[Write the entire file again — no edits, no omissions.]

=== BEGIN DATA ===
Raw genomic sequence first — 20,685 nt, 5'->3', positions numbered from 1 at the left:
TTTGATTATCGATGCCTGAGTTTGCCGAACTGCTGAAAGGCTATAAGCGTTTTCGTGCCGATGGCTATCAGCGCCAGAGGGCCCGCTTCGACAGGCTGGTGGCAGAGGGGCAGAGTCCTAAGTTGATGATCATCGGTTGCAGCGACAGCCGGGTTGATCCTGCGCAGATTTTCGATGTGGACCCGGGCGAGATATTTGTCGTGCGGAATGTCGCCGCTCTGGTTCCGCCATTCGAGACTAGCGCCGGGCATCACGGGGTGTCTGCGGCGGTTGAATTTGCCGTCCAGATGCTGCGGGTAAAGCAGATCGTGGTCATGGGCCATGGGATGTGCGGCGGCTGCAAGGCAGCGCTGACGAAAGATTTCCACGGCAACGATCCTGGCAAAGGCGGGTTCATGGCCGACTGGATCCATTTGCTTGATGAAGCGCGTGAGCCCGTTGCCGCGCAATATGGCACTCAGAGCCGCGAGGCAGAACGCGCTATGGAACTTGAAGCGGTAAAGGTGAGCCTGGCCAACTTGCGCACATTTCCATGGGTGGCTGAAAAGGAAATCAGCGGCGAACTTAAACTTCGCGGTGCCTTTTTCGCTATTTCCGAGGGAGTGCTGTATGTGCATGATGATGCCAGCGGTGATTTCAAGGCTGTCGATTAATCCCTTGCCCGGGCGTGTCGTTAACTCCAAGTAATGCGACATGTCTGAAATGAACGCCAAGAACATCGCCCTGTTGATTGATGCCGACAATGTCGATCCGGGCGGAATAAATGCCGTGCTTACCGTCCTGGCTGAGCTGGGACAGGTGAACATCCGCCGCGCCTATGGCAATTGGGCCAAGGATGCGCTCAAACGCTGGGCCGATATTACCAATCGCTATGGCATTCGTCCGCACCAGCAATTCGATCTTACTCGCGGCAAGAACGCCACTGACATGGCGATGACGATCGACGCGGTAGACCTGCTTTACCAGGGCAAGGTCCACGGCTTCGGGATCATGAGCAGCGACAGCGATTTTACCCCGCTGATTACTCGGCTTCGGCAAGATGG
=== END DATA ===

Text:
Raw genomic sequence first — 20,685 nt, 5'->3', positions numbered from 1 at the left:
TTTGATTATCGATGCCTGAGTTTGCCGAACTGCTGAAAGGCTATAAGCGTTTTCGTGCCGATGGCTATCAGCGCCAGAGGGCCCGCTTCGACAGGCTGGTGGCAGAGGGGCAGAGTCCTAAGTTGATGATCATCGGTTGCAGCGACAGCCGGGTTGATCCTGCGCAGATTTTCGATGTGGACCCGGGCGAGATATTTGTCGTGCGGAATGTCGCCGCTCTGGTTCCGCCATTCGAGACTAGCGCCGGGCATCACGGGGTGTCTGCGGCGGTTGAATTTGCCGTCCAGATGCTGCGGGTAAAGCAGATCGTGGTCATGGGCCATGGGATGTGCGGCGGCTGCAAGGCAGCGCTGACGAAAGATTTCCACGGCAACGATCCTGGCAAAGGCGGGTTCATGGCCGACTGGATCCATTTGCTTGATGAAGCGCGTGAGCCCGTTGCCGCGCAATATGGCACTCAGAGCCGCGAGGCAGAACGCGCTATGGAACTTGAAGCGGTAAAGGTGAGCCTGGCCAACTTGCGCACATTTCCATGGGTGGCTGAAAAGGAAATCAGCGGCGAACTTAAACTTCGCGGTGCCTTTTTCGCTATTTCCGAGGGAGTGCTGTATGTGCATGATGATGCCAGCGGTGATTTCAAGGCTGTCGATTAATCCCTTGCCCGGGCGTGTCGTTAACTCCAAGTAATGCGACATGTCTGAAATGAACGCCAAGAACATCGCCCTGTTGATTGATGCCGACAATGTCGATCCGGGCGGAATAAATGCCGTGCTTACCGTCCTGGCTGAGCTGGGACAGGTGAACATCCGCCGCGCCTATGGCAATTGGGCCAAGGATGCGCTCAAACGCTGGGCCGATATTACCAATCGCTATGGCATTCGTCCGCACCAGCAATTCGATCTTACTCGCGGCAAGAACGCCACTGACATGGCGATGACGATCGACGCGGTAGACCTGCTTTACCAGGGCAAGGTCCACGGCTTCGGGATCATGAGCAGCGACAGCGATTTTACCCCGCTGATTACTCGGCTTCGGCAAGATGG